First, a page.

Tuesday, October 25, 2011

Remembering the Great Pumpkin



(Note-- we're reviewing The Great Pumpkin at the Castle Dracula Podcast Wednesday at 10:30ET, so I'm reprinting this review to get in the mood. Enjoy!) 

My daughters and I watched IT'S THE GREAT PUMPKIN, CHARLIE BROWN tonight. The Charlie Brown DVDs are a big hit with them, so we are careful not to break them out until the right month, so they retain their specialness. We can watch each over and over again, but only in October, or November, or December. The arrival of GREAT PUMPKIN announces the arrival of a bevy of  holiday specials that have drilled their way into my mind. Lately I've enjoyed  returning to these things with fresh eyes.

GREAT PUMPKIN in  particular resonates with me, particularly because of the strangely chilling  fantasy Snoopy the dog has about the most vile and butcherous war of the last  century.

The center of GREAT PUMPKIN is  Linus, whom we recall as the voice of reason in the 1965 CHARLIE BROWN  CHRISTMAS. There, while Charlie Brown obsessed about the growing  commercialization of Christmas, Linus was the even-handed guy who said, 'Charlie  Brown, you're the only guy I know who can take a nice holiday like Christmas and  make it a problem." And at the end, it is Linus who steps to Brown's rescue,  tapping the microphone and simply reciting the Christmas story. That's 1965.




Now, in GREAT PUMPKIN, it's a year later and we find Linus in the thrall  of complete religious fervor of his own device, as the boy proselytizes to the  gang about the impending arrival of a giant pumpkin-being who favors the  children with the "sincerest" pumpkin patch with a visit and gifts. The gang  thinks he's a loon, the girl who loves him loses a whole evening coming to the  same conclusion, and in the end Linus shivers in the cold until being rescued by  his hateful but ultimately caring sister Lucy.

What is this supposed to  mean? If CHARLIE BROWN CHRISTMAS was about keeping the true spirit of Christmas  (while enjoying the benefits of a commercialized holiday), what is GREAT PUMPKIN  about? It seems to be a satire on fringe religion ("we're separated by  denominational differences," Linus insists when Charlie Brown professes faith in  Santa Claus.) But it's kind of sad that Linus, the voice of wisdom in the  Christmas special, is so misguided here. We close out the special with Linus  raving-- RAVING-- that this time something went wrong, but next year his pumpkin  patch will be sincere enough to merit the arrival of the Great  Pumpkin. In this he sounds like one of those cultists who keeps moving back the end of the world.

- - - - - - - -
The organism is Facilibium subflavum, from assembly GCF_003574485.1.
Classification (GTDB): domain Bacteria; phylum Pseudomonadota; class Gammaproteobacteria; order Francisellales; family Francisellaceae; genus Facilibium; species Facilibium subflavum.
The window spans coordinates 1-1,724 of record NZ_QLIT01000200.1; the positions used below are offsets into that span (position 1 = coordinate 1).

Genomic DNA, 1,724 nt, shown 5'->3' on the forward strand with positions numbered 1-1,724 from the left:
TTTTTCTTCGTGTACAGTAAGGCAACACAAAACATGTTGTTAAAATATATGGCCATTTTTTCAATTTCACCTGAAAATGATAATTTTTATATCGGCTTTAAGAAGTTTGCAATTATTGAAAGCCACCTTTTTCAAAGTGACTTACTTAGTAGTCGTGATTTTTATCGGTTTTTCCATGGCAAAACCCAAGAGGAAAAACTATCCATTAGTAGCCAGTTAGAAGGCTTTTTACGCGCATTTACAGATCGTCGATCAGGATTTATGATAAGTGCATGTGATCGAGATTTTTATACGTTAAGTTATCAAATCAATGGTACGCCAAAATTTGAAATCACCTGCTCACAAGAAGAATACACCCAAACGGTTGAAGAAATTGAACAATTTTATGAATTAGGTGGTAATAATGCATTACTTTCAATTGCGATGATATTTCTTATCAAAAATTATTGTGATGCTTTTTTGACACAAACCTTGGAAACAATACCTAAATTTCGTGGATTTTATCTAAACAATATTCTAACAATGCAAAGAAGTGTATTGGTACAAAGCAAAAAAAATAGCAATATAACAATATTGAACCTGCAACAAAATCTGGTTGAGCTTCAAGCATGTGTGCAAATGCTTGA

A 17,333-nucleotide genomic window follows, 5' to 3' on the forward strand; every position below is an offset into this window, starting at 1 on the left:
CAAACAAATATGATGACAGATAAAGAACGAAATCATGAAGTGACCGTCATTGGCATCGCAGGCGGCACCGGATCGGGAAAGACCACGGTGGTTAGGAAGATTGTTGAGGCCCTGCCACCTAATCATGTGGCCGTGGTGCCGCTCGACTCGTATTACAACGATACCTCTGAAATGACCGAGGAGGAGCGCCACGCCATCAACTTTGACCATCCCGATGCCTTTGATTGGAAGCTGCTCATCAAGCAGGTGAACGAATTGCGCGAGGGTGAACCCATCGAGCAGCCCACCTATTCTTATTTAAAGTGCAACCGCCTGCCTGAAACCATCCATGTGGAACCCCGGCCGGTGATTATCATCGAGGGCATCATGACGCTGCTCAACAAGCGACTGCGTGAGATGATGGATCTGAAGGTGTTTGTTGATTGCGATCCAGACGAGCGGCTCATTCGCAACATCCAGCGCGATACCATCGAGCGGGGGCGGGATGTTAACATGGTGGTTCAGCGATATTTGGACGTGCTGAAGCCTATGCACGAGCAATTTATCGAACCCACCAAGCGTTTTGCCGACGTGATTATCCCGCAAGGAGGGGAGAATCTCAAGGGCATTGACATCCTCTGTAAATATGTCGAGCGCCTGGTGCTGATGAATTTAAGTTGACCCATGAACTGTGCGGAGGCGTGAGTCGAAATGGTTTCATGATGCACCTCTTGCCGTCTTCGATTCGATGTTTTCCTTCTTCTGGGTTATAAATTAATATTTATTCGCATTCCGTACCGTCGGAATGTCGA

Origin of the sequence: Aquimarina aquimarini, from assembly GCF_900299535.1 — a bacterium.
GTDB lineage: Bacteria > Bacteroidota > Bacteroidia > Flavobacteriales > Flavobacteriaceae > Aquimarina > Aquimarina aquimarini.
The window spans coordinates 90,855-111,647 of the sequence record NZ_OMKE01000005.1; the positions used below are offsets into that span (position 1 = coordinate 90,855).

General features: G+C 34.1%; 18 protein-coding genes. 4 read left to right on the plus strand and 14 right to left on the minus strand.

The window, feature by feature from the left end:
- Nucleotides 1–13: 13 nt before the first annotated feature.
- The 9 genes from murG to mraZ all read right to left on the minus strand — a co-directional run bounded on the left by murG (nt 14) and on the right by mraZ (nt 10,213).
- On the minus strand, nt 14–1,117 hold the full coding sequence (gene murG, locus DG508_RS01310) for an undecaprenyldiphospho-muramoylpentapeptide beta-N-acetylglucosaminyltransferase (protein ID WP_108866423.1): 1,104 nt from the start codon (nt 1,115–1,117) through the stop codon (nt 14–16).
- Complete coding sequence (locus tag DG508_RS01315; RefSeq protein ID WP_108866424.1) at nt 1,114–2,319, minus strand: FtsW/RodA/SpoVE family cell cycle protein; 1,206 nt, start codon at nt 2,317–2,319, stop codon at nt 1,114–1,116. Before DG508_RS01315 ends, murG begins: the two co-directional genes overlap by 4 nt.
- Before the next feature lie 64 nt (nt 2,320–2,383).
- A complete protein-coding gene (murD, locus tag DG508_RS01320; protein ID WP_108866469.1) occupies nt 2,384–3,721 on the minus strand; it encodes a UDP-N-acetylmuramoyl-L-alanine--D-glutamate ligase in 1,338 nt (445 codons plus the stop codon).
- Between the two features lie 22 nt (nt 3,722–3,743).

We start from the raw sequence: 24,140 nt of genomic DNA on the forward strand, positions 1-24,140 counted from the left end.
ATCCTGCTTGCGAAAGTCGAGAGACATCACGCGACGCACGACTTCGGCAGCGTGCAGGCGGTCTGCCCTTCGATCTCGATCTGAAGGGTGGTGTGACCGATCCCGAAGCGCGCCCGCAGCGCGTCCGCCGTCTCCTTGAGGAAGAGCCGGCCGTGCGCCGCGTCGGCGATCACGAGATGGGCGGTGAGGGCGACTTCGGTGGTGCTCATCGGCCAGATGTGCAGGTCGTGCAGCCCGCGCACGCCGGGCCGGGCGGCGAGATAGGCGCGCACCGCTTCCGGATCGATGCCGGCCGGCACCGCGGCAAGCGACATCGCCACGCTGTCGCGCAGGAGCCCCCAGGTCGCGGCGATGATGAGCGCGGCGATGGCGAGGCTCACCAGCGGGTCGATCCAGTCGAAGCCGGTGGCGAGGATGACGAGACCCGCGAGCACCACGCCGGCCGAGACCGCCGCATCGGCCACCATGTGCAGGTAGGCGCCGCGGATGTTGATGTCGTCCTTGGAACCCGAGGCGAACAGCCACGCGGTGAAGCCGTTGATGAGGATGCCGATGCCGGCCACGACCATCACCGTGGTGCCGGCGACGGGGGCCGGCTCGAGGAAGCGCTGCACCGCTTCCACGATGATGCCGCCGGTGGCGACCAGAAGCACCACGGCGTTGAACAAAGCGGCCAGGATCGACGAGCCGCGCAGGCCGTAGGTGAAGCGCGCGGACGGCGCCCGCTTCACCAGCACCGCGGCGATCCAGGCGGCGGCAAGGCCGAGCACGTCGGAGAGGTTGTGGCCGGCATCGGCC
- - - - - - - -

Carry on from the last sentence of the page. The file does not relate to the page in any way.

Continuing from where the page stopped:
Meanwhile, I don't think when I watched this as a child that I  realized that these children are all just little adults. There are no parents in  sight, and they get around about as well as college students. Better: in the  beginning, Lucy and Linus pick a pumpkin and carve it with a butcher knife in  the span of about forty-five seconds. They throw a killer party whose only  non-child visitor is a beagle that fantasizes about war and mayhem, and swims in  punch.

I still love Snoopy's fantasy of the Red Baron, the moment I  waited for every year, the dark water-color world made ominous by the high hat  and woodwinds of Vince Guaraldi's soundtrack. Snoopy creeps through bombed-out  France, and all the images of the Great War-- barbed wire, cratered earth, ruined shelters,  blackened skies, bullet-riddled fuselages, churning black smoke-- all become  playthings, and beautiful and chilling ones. Barbed wire is stuff that you  and I don't blink at, but there's a generation-- some of whom still breathe-- that  grow nauseated at the sight of it. Barbed wire was the patchy stitching that  only festered and worsened the wounds of World War I. But there it is, amid the  ruined houses of Snoopy's imagination, and suddenly I realize Disney could have  made a park called Somme Land, named after the famous battle that spat out men like pumpkin seeds.

1 comment:

  1. I came here on the trail of Dracula(inspired, initially by the discovery of Carmilla, stoking, if you will, my own creative energies), who I've been writing about via Stoker;s original text on integr8dfix.blogspot.com---but this was wonderful. I believe the Red Barron sequence was my favorite of all the Peanuts cartoons, and I just happened to catch the last of this in the gym, this year.
    This was also my introduction to the concept of Alex Van Helsing; that seems to be going well for you!

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